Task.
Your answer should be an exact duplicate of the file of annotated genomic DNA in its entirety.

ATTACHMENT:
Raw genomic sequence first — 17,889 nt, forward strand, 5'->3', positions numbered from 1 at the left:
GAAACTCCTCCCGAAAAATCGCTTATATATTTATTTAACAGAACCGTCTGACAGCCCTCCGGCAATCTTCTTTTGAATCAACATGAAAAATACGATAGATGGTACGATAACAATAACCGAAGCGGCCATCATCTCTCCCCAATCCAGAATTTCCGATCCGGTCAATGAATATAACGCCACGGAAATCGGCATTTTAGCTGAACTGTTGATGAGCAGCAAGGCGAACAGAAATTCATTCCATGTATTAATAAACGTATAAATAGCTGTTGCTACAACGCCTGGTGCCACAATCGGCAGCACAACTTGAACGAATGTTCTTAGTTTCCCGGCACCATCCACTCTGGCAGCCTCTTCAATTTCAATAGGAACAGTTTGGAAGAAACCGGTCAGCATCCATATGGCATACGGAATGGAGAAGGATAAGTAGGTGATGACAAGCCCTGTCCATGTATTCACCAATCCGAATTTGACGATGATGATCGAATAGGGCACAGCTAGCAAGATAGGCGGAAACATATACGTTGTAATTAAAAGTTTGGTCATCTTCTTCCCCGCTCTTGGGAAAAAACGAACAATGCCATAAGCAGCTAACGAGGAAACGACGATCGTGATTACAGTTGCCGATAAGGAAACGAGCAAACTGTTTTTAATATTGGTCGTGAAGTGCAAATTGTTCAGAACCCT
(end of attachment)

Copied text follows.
Raw genomic sequence first — 17,889 nt, forward strand, 5'->3', positions numbered from 1 at the left:
GAAACTCCTCCCGAAAAATCGCTTATATATTTATTTAACAGAACCGTCTGACAGCCCTCCGGCAATCTTCTTTTGAATCAACATGAAAAATACGATAGATGGTACGATAACAATAACCGAAGCGGCCATCATCTCTCCCCAATCCAGAATTTCCGATCCGGTCAATGAATATAACGCCACGGAAATCGGCATTTTAGCTGAACTGTTGATGAGCAGCAAGGCGAACAGAAATTCATTCCATGTATTAATAAACGTATAAATAGCTGTTGCTACAACGCCTGGTGCCACAATCGGCAGCACAACTTGAACGAATGTTCTTAGTTTCCCGGCACCATCCACTCTGGCAGCCTCTTCAATTTCAATAGGAACAGTTTGGAAGAAACCGGTCAGCATCCATATGGCATACGGAATGGAGAAGGATAAGTAGGTGATGACAAGCCCTGTCCATGTATTCACCAATCCGAATTTGACGATGATGATCGAATAGGGCACAGCTAGCAAGATAGGCGGAAACATATACGTTGTAATTAAAAGTTTGGTCATCTTCTTCCCCGCTCTTGGGAAAAAACGAACAATGCCATAAGCAGCTAACGAGGAAACGACGATCGTGATTACAGTTGCCGATAAGGAAACGAGCAAACTGTTTTTAATATTGGTCGTGAAGTGCAAATTGTTCAGAACCCT